Karl: My girlfriend did the artwork! Her name is Annika Linn Verdal Homme, she plays in a band called Daufødt where she also does the artwork. I think it very much represents the music, it was created with a lot of experimentation with printers and the base idea was to mess around with shapes that together make up a sphere that could represent a world divided and broken.
Oz: “Post People” is something of a revolution physically too, being made on recycled vinyl. Was it a challenge to create something like this and do you believe that this will become the norm for vinyl releases?
Karl: I`m not entirely certain about the process of making recycled vinyl, but I think they melt old vinyls and press the records as normal, it comes with a no colour guarantee so you don’t know what you get, but it’s not likely it would end up just black. Ours came out a dark greenish brown, I think it looks great!
Oz: The band has become known for its philosophical lyrics. What subjects are tackled on the new album?
Karl: “Post People” started as a concept we talked about together as a group, the more we discussed the topic, the more it turned out to it could possibly be so many different things:
A fictional universe deprived of an established society, a post-apocalyptic universe of sorts, which the concept “Post People” very much is. It would be humankind as a whole transcending modern society, leaving capitalism behind, laying waste to non justified authority, achieving the climate neutral goal, equality for all and ending the war on drugs. It’s a fixation on the concept of time, a literal view on the idea that everything that ever happened and ever will happen
is happening right now. Why do we not feel sadness thinking about the death of Alexander The Great, but we can feel sadness when some distant celebrity is announced dead. Why are past atrocities less sad than modern atrocities?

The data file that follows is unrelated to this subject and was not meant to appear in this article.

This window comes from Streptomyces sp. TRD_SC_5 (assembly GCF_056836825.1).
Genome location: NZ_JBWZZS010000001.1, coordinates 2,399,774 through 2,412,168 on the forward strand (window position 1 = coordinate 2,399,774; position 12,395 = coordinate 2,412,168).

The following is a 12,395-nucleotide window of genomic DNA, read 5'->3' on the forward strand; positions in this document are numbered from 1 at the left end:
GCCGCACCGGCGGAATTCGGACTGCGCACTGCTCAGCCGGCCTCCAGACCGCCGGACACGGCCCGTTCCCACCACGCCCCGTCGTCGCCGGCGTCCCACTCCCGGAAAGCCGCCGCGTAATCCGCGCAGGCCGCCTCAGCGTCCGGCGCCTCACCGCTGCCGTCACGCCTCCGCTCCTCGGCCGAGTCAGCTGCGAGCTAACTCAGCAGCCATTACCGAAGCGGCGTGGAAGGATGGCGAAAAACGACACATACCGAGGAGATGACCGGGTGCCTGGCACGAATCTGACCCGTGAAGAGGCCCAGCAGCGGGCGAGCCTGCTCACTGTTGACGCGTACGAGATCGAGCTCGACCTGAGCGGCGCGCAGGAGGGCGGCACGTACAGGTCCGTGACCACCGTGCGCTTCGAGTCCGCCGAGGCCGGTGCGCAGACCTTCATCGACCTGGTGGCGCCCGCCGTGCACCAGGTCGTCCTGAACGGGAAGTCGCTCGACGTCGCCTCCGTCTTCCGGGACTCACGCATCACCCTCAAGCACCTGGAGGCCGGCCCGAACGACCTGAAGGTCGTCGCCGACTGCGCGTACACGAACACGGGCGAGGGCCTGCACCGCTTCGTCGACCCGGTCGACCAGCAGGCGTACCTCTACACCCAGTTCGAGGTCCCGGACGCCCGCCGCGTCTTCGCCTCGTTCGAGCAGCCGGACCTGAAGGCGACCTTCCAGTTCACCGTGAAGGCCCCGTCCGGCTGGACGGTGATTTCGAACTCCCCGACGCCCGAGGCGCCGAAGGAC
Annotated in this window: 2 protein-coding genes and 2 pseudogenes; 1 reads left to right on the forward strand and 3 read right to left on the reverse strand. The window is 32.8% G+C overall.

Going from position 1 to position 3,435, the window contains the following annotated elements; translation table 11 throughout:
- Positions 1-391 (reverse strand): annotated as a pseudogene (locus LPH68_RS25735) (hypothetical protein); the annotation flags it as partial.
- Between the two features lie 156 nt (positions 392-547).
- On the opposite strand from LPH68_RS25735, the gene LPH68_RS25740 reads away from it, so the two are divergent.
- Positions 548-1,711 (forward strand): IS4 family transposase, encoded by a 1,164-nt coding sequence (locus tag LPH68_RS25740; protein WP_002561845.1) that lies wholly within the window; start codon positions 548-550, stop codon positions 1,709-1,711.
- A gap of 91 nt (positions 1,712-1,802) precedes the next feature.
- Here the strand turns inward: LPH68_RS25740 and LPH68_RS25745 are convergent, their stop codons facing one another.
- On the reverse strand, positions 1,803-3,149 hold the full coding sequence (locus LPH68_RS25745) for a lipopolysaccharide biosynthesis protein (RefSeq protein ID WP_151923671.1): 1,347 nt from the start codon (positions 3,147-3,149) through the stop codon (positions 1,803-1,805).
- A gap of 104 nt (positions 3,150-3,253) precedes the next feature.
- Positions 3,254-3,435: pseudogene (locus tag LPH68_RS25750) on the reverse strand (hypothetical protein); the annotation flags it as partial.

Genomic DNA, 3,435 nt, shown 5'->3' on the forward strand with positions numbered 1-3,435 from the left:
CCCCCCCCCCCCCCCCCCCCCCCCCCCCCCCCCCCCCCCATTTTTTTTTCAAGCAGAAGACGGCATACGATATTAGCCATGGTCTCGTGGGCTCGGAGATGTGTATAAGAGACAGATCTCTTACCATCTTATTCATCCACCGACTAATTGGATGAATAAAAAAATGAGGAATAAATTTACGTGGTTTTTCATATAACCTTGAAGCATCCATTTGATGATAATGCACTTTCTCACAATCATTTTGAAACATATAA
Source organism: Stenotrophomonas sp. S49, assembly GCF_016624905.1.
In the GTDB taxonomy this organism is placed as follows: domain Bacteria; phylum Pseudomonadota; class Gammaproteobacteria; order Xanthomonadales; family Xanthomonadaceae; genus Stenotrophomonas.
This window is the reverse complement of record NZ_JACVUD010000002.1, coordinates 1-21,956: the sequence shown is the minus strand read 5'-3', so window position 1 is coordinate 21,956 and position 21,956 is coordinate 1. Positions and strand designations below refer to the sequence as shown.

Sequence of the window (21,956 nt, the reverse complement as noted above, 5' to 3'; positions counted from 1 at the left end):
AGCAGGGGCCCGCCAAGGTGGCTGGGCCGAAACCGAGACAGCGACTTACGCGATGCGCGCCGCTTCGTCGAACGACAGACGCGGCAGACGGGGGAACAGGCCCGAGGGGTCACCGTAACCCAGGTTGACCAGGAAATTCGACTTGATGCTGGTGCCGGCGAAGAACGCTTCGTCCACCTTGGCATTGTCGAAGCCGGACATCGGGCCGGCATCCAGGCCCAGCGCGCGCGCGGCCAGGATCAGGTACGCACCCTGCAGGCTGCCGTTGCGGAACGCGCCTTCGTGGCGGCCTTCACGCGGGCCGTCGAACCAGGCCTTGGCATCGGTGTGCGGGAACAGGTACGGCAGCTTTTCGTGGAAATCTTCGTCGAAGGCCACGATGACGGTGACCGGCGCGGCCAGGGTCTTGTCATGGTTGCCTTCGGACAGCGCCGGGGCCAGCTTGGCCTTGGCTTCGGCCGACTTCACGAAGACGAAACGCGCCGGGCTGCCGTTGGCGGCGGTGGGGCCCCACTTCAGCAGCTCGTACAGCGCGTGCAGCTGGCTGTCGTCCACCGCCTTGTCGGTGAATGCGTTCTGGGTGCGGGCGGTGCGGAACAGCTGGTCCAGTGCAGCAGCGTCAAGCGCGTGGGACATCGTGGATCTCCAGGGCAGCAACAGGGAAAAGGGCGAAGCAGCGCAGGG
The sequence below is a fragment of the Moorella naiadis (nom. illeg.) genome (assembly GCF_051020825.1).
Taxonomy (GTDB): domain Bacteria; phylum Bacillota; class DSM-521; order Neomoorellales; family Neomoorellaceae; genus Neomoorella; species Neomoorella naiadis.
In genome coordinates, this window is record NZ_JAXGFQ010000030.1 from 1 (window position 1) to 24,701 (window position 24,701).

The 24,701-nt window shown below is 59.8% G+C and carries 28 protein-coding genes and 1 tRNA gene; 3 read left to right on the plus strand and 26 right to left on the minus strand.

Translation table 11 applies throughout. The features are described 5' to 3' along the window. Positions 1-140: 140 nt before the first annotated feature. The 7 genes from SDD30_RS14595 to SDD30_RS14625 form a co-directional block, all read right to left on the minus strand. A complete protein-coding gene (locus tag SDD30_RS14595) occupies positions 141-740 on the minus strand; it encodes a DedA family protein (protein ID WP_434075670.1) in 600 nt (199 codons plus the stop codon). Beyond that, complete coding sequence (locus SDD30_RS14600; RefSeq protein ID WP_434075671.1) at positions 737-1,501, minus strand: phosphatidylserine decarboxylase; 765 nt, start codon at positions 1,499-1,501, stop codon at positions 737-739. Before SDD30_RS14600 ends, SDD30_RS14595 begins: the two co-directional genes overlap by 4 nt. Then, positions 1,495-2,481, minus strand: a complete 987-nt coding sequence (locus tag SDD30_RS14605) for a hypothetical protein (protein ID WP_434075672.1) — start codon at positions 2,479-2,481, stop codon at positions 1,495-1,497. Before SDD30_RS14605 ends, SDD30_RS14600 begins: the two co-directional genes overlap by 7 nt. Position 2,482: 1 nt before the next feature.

Oz: Of course, the pandemic has hit the music industry hard and slowed down live shows immensely. Does the band have any plans for any socially distanced or livestream shows to help promote the record?
Karl: We have a couple of digital things planned but I don’t know if I can talk about them yet, so I’ll play it safe and say that one is an American festival and one is for an established youtube based music session show. We have a tour booked for Norway, but it’s hard to say how much of it we’ll be able to do.
Oz: Thank you very much for taking the time to speak with me today and I wish you all the best for “Post People.”
Karl: Thank you, it was a pleasure!
“Post People” is available to buy now through the band’s official bandcamp.
Ollie Hynes has been a writer for Metal Underground.com since 2007 and a metal fan since 2001, going as far as to travel to other countries and continents for metal gigs.
MetalUnderground.com – Metal Underground – Heave Blood And Die Guitarist Karl Løftingsmo Pedersen Talks New Album, “Post People,” The Pandemic And Recycling
Author: Ollie Hynes (aka Diamond Oz)
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February 9, 2021